3 ways to save a control network from office network gremlins


System Integration

Certain safeguards can help system integrators and others protect control networks from interconnected office networks, according to Contemporary Controls.

Three techniques—overlapped VLANs, rate limiting, and port security can help a system integrator, end-user, or an original equipment manufacturer safeguard a control network from office network or office equipment, such as Microsoft Windows PCs, according to Contemporary Controls , a manufacturer of industrial networking products.

  1. Overlapped VLANs . Bennet Levine, R&D manager for Contemporary Controls, says an overlapped VLAN (virtual local area network) provided by managed switches can allow one or multiple devices to have access to more than one VLAN. “That is, one or several devices can exist in multiple VLANs,” says Levine. “All other communications between the VLANs is blocked. For example, such an arrangement can allow a SCADA system to be shared between the office network VLAN and the control network VLAN, while blocking all other access between these VLANs. This enables SCADA communication with control network devices and allows office network devices to determine control network status while protecting the rest of the control network from office network problems. Any office network issues will only affect the SCADA system. The rest of the control system will remain protected.”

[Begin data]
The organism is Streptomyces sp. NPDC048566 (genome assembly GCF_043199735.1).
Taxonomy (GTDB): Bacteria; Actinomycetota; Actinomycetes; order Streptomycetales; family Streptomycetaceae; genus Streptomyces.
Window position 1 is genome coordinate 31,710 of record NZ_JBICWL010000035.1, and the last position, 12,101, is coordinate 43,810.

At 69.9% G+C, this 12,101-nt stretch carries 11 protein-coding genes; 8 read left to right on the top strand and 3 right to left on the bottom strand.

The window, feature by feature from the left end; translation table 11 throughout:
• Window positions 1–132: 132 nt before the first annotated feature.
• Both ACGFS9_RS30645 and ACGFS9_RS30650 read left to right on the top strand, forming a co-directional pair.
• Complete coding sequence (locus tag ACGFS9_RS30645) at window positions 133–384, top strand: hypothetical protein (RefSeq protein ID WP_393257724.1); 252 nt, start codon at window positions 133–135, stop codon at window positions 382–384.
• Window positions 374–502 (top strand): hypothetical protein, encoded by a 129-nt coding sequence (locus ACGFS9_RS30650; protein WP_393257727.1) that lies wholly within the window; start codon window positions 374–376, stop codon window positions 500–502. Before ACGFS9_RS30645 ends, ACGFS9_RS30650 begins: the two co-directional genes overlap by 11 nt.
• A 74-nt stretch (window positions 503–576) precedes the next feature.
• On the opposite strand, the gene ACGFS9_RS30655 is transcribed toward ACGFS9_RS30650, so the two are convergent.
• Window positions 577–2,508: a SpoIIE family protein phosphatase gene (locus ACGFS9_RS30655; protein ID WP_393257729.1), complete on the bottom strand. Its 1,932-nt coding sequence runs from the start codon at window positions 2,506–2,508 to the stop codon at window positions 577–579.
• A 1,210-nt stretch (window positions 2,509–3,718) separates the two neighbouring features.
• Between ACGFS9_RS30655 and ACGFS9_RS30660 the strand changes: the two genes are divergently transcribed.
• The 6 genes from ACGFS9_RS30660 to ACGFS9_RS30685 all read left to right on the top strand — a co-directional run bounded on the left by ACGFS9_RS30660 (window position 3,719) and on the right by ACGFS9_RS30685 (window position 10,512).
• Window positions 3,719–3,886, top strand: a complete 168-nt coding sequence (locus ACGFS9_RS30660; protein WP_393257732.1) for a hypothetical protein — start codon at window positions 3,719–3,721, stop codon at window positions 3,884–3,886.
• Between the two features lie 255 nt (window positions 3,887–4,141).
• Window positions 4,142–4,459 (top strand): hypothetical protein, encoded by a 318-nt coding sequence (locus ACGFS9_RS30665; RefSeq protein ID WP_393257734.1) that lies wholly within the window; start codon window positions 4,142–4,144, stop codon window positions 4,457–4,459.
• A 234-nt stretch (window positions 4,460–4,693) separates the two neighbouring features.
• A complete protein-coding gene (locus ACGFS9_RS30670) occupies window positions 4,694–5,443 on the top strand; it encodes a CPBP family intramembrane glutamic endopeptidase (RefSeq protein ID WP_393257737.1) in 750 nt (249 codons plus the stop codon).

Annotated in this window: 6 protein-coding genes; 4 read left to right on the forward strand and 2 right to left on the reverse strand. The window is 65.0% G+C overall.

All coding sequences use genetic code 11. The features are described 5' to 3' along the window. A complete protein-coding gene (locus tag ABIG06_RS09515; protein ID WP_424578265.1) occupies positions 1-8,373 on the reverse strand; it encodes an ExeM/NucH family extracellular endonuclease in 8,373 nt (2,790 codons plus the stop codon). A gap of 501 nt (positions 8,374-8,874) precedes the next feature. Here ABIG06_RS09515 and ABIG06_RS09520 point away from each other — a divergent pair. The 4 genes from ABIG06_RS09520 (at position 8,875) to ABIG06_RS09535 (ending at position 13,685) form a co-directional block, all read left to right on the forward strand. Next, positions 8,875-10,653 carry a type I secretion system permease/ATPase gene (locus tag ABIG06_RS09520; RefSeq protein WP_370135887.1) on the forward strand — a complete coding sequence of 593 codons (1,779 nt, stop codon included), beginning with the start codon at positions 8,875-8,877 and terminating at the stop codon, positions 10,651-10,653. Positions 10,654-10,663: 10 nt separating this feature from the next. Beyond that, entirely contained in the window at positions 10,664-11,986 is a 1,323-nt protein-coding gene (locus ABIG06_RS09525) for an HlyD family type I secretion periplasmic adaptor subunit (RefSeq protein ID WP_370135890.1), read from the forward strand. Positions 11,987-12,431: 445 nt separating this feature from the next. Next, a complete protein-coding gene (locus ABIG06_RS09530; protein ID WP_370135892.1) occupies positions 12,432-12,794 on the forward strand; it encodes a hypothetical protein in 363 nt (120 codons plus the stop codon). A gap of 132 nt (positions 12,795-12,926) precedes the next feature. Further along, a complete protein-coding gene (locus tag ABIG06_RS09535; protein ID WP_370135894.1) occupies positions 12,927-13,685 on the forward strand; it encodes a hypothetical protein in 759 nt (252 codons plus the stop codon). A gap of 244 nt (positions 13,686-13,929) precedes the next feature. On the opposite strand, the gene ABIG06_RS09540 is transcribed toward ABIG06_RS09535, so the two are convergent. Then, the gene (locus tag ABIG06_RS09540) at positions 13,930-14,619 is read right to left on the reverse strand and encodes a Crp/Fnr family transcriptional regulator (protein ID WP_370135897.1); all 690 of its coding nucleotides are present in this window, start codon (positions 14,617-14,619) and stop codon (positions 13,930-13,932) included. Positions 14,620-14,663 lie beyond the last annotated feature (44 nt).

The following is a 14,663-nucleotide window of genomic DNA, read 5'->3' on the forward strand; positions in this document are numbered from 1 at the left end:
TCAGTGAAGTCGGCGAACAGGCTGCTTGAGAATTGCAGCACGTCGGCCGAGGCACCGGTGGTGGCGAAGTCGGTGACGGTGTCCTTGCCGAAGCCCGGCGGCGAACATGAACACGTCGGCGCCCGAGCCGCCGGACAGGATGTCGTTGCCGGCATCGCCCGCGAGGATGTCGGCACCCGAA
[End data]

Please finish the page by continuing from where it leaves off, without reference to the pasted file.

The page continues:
2. Rate limiting . Rate limiting is a managed-switch feature, which can be employed to limit the bandwidth consumed by devices connected to specific ports of the switch. The user can specify a maximum bandwidth for each port of the switch. This can, for example, be used to limit the level of traffic being sent to a sensitive piece of equipment. Another use of this feature is to limit the traffic being sent to the control network from the office network. “In this way excessive traffic problems created by the office network, such as broadcast storms or directed message storms can be controlled by rate limiting,” says Levine. “If you use Microsoft Windows PCs in your control system, these devices can cause problems for the rest of the control system. It is recommended that rate limiting be used on all switch ports that connect to any Windows PCs. Rate limiting can also control the level of multicast messages.”

  3. Port security . This feature can be used to control which devices can communicate through specific ports of a managed switch. This can determine which office network devices can communicate with the control network, minimizing the problems presented by the office network. For example, port security can be used to only allow the plant manager and the engineering manager to have access to the control network from their computers on the office network. This would stop problems caused by any other office devices from reaching the control network.

Levine says these features protect a control network from problems that could cause production losses. Certain network equipment, such as Contemporary Controls CTRLink line of Ethernet managed switches (EICP, EISX, and EISB), can provide these functions. Contemporary Controls is based in Downers Grove, IL.

—Edited by Mark T. Hoske , Control Engineering editor in chief

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